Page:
Gravel Gear – Bike Choice for the Wild Horse Dirt Fondo


By Chris Magerl — Bike tech is again catching up with riders’ desires. The past decade has seen far more riders taking to the unpaved roadways. Road bikes, mountain bikes, cyclocross bikes, all are a fun way to follow new routes. All have limitations.

[Editor’s Note: This piece appeared originally in Cycling Utah in April 2018.]

When you are headed out to explore mixed terrain, no matter which bike you are on, at some point you will have the wrong bike. That’s part of the fun.

Eric Flynn winning the 2016 Wild Horse Dirt Fondo on a gravel bike. Note the medium width tires, drop bars, and determination. Photo by Chris Magerl

In a recent visit to Salt Lake City, legendary bicycle designer Gerard Vroomen said that bigger tires marked the most exciting bicycle design change in the past 10 years. Vroomen was the master behind Cervelo, and created time trial bikes that won World Championships and Kona Ironmans, and road bikes that won the Tour de France as well as the cobbled classic Paris-Roubaix. But for him, the element that is driving cycling performance, exploration and enjoyment now is wide tires.

Vroomen’s Open and 3T frames give tires ample room and that encourages riders to roam. A bike like the Open U.P. has geometry that supports 700c x 28 tires or 27.5 x 2.1 MTB tires. A true go-anywhere ride. On a high-performance frame from a builder who has produced some of the most successful race bikes of the past fifteen years.

This is quite the change from even three or four years ago. Blog sites are littered with posts from riders struggling to find the right ride for the Dirty Kanza or the Crusher in the Tushar. Riders frequently chose to stuff the fattest CX tire into a CX race bike and hope for the best. Often that fattest tire that could fit was 33 or 35. And often that was really not enough.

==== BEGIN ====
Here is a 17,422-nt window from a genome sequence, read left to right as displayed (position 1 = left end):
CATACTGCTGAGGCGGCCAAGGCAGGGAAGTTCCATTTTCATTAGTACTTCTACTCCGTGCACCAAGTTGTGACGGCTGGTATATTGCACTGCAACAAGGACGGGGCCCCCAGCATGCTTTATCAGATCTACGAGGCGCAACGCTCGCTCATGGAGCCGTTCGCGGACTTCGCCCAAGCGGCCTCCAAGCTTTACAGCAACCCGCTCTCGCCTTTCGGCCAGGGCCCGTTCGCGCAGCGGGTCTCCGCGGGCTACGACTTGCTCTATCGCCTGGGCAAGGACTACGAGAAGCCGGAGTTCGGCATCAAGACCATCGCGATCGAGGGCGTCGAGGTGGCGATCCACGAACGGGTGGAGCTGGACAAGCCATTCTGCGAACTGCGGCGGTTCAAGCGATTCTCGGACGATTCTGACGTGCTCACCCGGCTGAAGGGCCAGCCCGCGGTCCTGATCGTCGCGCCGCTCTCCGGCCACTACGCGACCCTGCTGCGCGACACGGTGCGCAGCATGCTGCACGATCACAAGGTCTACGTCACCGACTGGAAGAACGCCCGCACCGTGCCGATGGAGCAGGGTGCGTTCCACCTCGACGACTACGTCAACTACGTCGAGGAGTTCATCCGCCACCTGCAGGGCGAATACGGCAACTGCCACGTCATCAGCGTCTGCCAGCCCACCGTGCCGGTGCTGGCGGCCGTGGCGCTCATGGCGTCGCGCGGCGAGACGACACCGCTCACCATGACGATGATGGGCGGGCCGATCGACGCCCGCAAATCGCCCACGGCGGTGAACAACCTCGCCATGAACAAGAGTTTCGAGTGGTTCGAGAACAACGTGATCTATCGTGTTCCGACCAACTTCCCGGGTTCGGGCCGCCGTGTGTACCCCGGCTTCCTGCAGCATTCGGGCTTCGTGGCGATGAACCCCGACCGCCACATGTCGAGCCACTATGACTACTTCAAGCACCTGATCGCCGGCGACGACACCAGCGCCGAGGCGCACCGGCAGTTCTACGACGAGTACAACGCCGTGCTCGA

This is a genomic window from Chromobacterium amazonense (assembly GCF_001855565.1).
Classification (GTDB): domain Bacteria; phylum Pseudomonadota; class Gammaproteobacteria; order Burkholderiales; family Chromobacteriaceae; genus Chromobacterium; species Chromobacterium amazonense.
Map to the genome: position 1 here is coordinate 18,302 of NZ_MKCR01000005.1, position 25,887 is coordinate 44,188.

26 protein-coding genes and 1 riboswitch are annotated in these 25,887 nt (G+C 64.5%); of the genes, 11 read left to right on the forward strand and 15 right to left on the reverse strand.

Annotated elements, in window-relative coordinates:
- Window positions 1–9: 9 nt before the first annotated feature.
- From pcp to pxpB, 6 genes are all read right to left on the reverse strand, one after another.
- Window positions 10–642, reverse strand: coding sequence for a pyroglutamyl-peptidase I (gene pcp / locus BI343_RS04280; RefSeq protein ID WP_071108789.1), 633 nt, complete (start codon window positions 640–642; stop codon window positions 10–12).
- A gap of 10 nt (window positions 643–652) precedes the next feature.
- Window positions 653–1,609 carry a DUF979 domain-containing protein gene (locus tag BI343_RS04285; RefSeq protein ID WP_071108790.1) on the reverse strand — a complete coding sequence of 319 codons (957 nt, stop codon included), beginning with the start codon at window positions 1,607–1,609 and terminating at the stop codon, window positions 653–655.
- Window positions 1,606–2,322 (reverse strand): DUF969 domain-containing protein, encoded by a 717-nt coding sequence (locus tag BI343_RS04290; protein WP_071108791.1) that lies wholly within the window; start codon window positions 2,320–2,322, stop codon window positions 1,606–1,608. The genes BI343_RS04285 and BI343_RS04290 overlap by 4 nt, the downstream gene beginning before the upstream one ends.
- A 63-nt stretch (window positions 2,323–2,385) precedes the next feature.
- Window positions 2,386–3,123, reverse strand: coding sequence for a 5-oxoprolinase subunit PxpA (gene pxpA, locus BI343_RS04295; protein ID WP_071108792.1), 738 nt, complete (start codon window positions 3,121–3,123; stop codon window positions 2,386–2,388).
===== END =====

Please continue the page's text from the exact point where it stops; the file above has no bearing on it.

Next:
For The Wild Horse, a dirt fondo of 76 miles or 31 miles held each May about 45 minutes west of SLC in the Cedar Mountain Wilderness, the bike tech was just not quite there. But options are now everywhere.

Cyclocross bikes are made for races that last 45 to 90 minutes. That is quite a bit different than riding for five hours with zero pavement. For the fastest riders at The Wild Horse, five hours is doable. For most average finishers, six to seven hours is more realistic.

Todd Henneman of Storm Cycles in Park City knows gravel, having ridden the Crusher and the past two editions of The Wild Horse. “My personal pick for the past two years of The Wild Horse has been a gravel type bike that will take wide tires. At least a 45 width,” Henneman said.

Eric Flynn of Flynn Cyclery in Holladay is also a Wild Horse veteran. He likes the new offerings that mix performance road geometry with larger tire clearance. “Anything similar to the Norco Search XR or the Open U.P./U.P.P.E.R will provide a rider with the options needed for a course like the Wild Horse. They’ll both allow 700c up to at least 40mm and a 48mm with the Norco. Both bikes also have the ability for a 27.5″ wheel with up to a 2.1″ in width for anything you could put in front of the two be it 2 track beat up jeep road or straight up single track.”

For both Henneman and Flynn, advise keeps returning to tire selection. “Some of the newer gravel bikes will accept up to 2.1 mountain bike tires. The Wild Horse has so much diversity that a standard cyclocross bike just doesn’t cut it. Most ‘cross bikes will only go up to about a 35 or 38 width tire. Those skinny tires are nasty in the rocky and soft sections of the course!” said Henneman. “My main concern with a bike out there is tire size! Don’t take a bike that will only do a 32 or 35 tire.”

Flynn urges riders to choose a tire suited for the tougher parts of the course “The west side of the course is where a larger volume tire is going to really shine. The gains made from having the efficiency and comfort on the west side of the course will pay big dividends when you get to the east side where all you’ve got to do is put the pedal down and rally back to the finish line.”

Gravel-specific bikes are great, but Henneman also sees the benefit of a hardtail mountain bike. “Preferably a 29er. Mainly for the tire size and width. Having a suspension fork is also nice in several sections of the course. Any lightweight XC race bike would be a safe bet,” Henneman said.

Flynn has raced The Wild Horse on bikes that seem the opposite ends of the spectrum. “I’ve done The Wild Horse on a full suspension mtb and a ‘cross bike with 40mm tires. I was glad to have both but always wished I had another bike depending on where I was on the course.”

Flynn knows that bike selection only goes so far. “At the end of the day The Wild Horse is just going to be a hard day on the bike no matter what you’re riding. There’s nothing that’s going to make it easy. Do your best to prepare and just know you’re going to suffer regardless of what you’ve got underneath you.”


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